The point was this: You give someone a palette with ten or fifteen colours of paint. Then you pull open the curtains on a beautiful, colourful scene – let’s say grassland in Africa after good rains, with more than a dozen species of animals standing, walking, or lying around. After the person has taken in the scene, you tell him to paint what he has seen. And he has to do it with the ten or fifteen colours you have made available to him.

Perhaps this person is really talented, and his painting is rich in detail and full of colour.

Question is, is this image a 100% accurate representation of the actual scene – of the grass and the trees and the animals and the sky and the clouds and the birds and all the minute details that fill reality?

How can it be? He only had a dozen or so colours to work with! And then there’s his personality, even his state of mind when he painted the picture. To pick one example, was his omission of the ominous clouds on the horizon deliberate? How much detail did he leave out simply because he lacked the necessary talent?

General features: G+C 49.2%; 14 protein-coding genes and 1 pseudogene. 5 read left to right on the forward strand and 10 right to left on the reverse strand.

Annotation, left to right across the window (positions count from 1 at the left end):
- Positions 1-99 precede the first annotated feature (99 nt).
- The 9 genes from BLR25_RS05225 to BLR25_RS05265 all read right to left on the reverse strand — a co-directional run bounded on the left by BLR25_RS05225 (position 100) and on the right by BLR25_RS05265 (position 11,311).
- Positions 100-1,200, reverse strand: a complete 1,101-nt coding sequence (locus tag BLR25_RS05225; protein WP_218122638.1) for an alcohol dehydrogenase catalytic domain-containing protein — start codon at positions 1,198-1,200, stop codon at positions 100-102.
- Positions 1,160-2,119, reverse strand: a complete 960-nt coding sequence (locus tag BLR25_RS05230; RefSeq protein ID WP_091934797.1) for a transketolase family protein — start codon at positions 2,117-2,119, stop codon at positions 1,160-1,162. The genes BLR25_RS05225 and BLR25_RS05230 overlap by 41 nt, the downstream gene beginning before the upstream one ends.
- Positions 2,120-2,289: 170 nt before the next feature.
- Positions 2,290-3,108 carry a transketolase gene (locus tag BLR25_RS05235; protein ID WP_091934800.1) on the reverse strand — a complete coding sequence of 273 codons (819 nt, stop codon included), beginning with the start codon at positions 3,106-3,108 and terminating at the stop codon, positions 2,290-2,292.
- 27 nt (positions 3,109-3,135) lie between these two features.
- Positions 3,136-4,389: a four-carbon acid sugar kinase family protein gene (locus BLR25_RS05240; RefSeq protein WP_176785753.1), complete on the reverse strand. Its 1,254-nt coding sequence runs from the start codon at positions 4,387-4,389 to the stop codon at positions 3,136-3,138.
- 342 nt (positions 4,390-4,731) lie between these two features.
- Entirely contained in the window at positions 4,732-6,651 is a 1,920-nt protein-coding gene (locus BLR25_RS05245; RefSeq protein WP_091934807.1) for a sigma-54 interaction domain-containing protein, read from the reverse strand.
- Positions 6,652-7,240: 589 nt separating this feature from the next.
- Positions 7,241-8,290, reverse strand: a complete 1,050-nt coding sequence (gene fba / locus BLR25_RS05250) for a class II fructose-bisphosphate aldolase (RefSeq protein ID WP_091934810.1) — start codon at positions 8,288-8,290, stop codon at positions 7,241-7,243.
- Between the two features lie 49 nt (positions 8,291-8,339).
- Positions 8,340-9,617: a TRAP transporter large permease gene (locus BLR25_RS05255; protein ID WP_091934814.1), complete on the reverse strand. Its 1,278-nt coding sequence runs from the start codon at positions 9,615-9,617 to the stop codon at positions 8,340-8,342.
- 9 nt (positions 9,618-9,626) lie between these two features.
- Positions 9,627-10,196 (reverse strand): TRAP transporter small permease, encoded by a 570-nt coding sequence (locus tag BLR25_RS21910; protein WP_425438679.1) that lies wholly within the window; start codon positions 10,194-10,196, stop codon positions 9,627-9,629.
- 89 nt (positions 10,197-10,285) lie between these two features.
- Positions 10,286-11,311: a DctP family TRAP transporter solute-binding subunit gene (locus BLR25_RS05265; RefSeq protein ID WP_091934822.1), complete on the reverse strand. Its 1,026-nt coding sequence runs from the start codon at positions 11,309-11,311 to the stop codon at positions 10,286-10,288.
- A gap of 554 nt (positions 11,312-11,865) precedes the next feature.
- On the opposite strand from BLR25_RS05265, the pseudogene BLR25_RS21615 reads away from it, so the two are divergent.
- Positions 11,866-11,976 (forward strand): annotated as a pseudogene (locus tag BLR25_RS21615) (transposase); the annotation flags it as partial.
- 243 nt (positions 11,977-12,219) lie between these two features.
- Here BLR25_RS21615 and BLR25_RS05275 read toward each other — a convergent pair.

Let’s now take the analogy further. The person who had painted the landscape is later seen as an authority figure in some religious tradition. Besides the landscape representation, he also produced hundreds of other paintings and sketches and pieces of text, all of which became increasingly precious items after his death. Eventually, these documents and art works were turned into prescriptions for how people should behave, and for how things ought to be described. Within a few generations, the landscape painting, for example, provided guidance to the community about how one ought to talk about animals as found on an African grassland after good rains.

Initially it would have been acceptable if someone had said: “This is clearly a giraffe, although a giraffe isn’t really orange – like the fruit, it’s more of a dark mustard colour.”